Playlist Item 8: Ginny Landgraf and me: Irish Debussy (from my CD “PianoSphere”) – One of the students asked if I knew Debussy’s “Sunken Cathedral”, so I played this piece. Ginny and I originally made it up on accident. I was practicing some chords from “Sunken Cathedral” while Ginny was playing an Irish hymn on the kaen, and suddenly we realized that what we were playing worked nicely together.

Playlist Item 9: Minoru Miki (Ensemble Nipponia): Hanayagi (The Greening) – Such an impressionist piece for the koto!

Playlist Item 10: Toumani Diabate: New Ancient Strings – kora music, again, proves to be beautiful, tranquil, yet not boring/annoying background or “elevator” music.

Playlist Item 11: George Crumb: A Haunted Landscape – one can say this is the exact opposite of the Minoru Miki and the Toumani Diabate. To me it’s not all that “scary” sounding, just a collection of “special effects” over a deep drone, but some find it as frightening as a horror film. NOTE: I used to criticize Crumb for being “only” special effects. I’ve realized, though, after listening a few more times, that it’s not about special effects – like other experimental music, it’s primarily about sound itself, and the sounds of the sounds… Those sounds are handled in very interesting and beautiful ways, and there is always melodic and rhythmic interest lurking not too far below the surface.

Playlist Item 12: SoundScrolls I, by me, played by Ginny Landgraf (flute) and me on piano – the “SoundScrolls” are a set of pieces I did in the 1980’s (recorded in the 1990's), for various instrumentalists improvising on graphic scores: landscapes drawn or copied onto music paper. The result is more freeform, louder, and less contemplative than much of my recent work. I’m thinking of doing one or two more of these pieces, however (maybe one for Eye Music).

Playlist Item 13: Seawind: “Free” and “Morning Star” from “Light the Light” – Some (now) rather obscure Latin-jazz-pop-fusion, with one tune (“Free”) partially in 15/16 time. Was pretty popular when I was in college (I’m dating myself there) but maybe that was because there were a lot of students from Hawaii, where this band was from.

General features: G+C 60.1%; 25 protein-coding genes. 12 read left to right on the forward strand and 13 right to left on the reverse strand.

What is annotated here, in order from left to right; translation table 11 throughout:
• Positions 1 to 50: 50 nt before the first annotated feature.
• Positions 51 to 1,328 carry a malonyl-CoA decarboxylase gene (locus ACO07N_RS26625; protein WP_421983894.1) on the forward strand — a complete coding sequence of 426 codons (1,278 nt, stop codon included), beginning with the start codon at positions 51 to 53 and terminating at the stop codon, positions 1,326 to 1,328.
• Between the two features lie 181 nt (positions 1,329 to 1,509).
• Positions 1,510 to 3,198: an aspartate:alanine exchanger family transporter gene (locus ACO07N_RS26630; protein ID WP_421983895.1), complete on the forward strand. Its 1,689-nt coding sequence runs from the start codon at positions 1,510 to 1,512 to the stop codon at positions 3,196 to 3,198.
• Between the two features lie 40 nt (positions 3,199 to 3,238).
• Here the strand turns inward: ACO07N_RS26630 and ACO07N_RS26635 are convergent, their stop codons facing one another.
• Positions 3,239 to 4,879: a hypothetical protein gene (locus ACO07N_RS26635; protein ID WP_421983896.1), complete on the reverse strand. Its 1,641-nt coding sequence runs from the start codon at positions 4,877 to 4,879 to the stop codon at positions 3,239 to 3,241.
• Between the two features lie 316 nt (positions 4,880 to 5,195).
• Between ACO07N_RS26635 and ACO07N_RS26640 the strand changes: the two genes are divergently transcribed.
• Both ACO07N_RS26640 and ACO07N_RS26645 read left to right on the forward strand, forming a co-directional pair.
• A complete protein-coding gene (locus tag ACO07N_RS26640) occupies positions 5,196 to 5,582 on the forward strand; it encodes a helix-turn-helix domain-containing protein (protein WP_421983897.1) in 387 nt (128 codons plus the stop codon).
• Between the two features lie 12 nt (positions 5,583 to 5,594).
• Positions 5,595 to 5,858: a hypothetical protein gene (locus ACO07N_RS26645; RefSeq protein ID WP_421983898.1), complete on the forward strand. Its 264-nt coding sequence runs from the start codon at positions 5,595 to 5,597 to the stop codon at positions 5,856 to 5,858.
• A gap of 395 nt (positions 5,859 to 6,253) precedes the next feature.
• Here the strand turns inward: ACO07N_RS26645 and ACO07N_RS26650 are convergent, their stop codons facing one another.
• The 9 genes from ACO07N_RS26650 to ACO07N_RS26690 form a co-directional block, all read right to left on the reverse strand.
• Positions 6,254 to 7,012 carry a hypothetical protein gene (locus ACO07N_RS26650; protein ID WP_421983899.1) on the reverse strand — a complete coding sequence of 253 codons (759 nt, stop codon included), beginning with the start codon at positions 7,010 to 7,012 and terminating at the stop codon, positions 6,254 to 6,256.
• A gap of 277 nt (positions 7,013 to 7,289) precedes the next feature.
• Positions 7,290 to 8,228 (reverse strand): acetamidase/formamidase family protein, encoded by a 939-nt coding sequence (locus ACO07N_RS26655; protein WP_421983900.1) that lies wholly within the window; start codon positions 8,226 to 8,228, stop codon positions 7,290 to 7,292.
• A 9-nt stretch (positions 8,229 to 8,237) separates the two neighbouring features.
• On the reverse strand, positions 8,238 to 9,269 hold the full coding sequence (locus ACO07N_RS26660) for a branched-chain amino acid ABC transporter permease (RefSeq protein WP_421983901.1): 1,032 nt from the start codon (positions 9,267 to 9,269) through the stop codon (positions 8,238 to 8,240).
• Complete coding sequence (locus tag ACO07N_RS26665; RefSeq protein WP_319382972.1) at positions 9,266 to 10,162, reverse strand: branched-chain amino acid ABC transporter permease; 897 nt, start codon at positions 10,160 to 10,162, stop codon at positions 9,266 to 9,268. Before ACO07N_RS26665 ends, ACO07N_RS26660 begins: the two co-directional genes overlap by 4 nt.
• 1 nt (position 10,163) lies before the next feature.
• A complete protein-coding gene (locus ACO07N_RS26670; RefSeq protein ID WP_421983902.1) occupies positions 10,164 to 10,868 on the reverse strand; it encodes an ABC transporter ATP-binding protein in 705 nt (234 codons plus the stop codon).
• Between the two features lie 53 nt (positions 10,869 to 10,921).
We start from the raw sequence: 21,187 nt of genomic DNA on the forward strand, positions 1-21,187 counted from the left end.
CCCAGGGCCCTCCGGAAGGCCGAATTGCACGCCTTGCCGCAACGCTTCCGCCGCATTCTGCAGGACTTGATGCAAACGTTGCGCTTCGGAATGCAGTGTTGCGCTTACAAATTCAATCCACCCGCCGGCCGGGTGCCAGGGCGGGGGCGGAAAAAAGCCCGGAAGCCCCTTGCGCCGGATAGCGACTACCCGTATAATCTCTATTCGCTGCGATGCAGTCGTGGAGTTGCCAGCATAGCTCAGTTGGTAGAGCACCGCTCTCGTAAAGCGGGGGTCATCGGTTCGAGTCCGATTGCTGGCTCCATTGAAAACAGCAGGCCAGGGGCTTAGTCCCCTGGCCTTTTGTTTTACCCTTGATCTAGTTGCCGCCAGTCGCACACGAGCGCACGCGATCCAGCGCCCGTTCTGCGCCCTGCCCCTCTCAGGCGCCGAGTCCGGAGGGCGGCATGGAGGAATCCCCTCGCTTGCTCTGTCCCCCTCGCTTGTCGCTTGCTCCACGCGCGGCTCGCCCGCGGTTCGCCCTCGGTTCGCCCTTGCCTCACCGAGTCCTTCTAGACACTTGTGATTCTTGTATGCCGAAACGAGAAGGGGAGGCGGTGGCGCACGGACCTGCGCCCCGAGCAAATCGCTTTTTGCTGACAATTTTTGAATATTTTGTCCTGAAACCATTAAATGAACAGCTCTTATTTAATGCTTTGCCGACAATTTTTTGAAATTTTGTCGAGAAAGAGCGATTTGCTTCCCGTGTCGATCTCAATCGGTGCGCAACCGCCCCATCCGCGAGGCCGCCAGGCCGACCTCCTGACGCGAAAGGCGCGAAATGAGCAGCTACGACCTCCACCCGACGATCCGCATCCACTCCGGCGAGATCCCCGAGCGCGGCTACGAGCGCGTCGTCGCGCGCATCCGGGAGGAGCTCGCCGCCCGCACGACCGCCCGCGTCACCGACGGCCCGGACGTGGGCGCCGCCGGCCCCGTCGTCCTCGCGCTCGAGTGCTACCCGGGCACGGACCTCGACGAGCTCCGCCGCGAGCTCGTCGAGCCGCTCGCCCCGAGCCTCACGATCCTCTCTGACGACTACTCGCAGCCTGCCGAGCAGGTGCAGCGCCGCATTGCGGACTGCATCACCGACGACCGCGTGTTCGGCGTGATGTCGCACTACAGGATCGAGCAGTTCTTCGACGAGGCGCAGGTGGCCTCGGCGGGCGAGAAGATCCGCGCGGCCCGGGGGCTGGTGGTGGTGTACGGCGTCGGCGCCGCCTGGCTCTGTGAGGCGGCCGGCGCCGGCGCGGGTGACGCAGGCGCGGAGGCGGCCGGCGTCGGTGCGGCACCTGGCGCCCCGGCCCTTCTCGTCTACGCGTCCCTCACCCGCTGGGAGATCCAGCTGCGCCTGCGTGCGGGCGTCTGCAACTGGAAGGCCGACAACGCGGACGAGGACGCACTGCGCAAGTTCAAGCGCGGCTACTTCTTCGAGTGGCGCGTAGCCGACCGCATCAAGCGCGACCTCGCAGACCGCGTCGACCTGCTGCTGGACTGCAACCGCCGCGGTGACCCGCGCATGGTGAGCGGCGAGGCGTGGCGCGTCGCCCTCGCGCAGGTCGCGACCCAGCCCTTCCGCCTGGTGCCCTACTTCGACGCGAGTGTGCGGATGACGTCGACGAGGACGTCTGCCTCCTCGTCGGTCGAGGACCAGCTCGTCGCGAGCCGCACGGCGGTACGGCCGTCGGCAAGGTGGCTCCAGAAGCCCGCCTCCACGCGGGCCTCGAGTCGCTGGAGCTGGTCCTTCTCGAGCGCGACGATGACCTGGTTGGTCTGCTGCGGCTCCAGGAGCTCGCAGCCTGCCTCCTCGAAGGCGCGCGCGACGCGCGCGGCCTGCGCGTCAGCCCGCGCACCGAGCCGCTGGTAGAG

Playlist Item 14: Show-Ya – more (now) obscure pop-rock. Was pretty popular in Japan when I lived there for a couple of years in the late 1980’s. Like a lot of Japanese rock, it’s based on “classical” chording and sequences, without a trace of blues, and often it can sound as if it’s being “forced” from one genre to another. However, the singer does have a pretty voice and there are some notable melodies. “祈り” (A Prayer) also has some interesting poetry (which sounds tacky in English: “towards a sea of love” seems like a silly line but in Japanese it’s ai no umi e, which is nearly all vowels and flows around the tongue like a honeyed liquid).

After this, it was time for that jam session, so I went and helped move an upright piano from the music room to the cafeteria. Five high school students followed, and played blues as the others ate lunch. Their ensemble playing was right on, and some of the solos were amazingly skillful (though only one, a trumpet player, transcended from skill to art. Another Miles Davis in the making?)

Then it was time to go home. We all packed up; I put the piano back, put everything else away, and left. The high school music students had all gone but there was another group arriving; the robotics club. They had their own teachers with them. Along with setting up their mechanics and electronics, they assembled a big stereo system and played, appropriately, techno music. Nts nts nts nts nts. “We wanted the robots to feel at home,” commented a student.

Now – that chord progression I mentioned earlier. I was doing it in E, but it works just as well in C, and makes a set of chord changes for a roughly conventional jazz improvisation. It also contains references to Takemitsu’s “For Away”, which I was planning to do open-ended variations on for “Day Signals”, (#19 in the StormSound Cycle) – see my “StormSound Bugs” posting. So it looks like this is the answer for what to do with that rather difficult piece…

(This posting is Dec. 14, 2010; 161 days until the first performance of the complete StormSound Cycle.)